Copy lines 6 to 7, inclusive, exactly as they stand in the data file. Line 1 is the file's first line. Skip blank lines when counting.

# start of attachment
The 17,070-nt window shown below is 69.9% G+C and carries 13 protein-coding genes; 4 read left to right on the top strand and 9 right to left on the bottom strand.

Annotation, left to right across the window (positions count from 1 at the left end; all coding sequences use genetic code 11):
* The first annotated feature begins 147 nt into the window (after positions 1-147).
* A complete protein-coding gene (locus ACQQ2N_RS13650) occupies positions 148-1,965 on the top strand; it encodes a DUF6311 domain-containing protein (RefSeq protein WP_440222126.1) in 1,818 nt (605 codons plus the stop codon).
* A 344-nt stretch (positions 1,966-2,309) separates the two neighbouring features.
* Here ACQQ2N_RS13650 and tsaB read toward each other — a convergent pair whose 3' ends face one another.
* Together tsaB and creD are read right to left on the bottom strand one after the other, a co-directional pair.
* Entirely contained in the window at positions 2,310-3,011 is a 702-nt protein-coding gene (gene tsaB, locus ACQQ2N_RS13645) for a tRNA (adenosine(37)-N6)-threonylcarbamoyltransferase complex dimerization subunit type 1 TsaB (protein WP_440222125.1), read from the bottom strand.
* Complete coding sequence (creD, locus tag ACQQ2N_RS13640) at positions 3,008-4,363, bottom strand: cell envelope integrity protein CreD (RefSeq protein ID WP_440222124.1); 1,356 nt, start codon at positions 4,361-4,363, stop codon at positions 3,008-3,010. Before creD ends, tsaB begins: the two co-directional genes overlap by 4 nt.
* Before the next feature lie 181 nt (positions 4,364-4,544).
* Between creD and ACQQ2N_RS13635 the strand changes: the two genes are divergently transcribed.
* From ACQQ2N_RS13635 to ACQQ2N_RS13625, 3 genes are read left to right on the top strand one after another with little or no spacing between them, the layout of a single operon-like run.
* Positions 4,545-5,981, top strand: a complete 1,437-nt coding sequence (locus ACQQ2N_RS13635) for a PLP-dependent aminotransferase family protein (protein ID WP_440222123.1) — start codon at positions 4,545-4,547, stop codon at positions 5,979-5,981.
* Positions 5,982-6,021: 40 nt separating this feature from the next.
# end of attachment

* Here ACQQ2N_RS13650 and tsaB read toward each other — a convergent pair whose 3' ends face one another.
* Together tsaB and creD are read right to left on the bottom strand one after the other, a co-directional pair.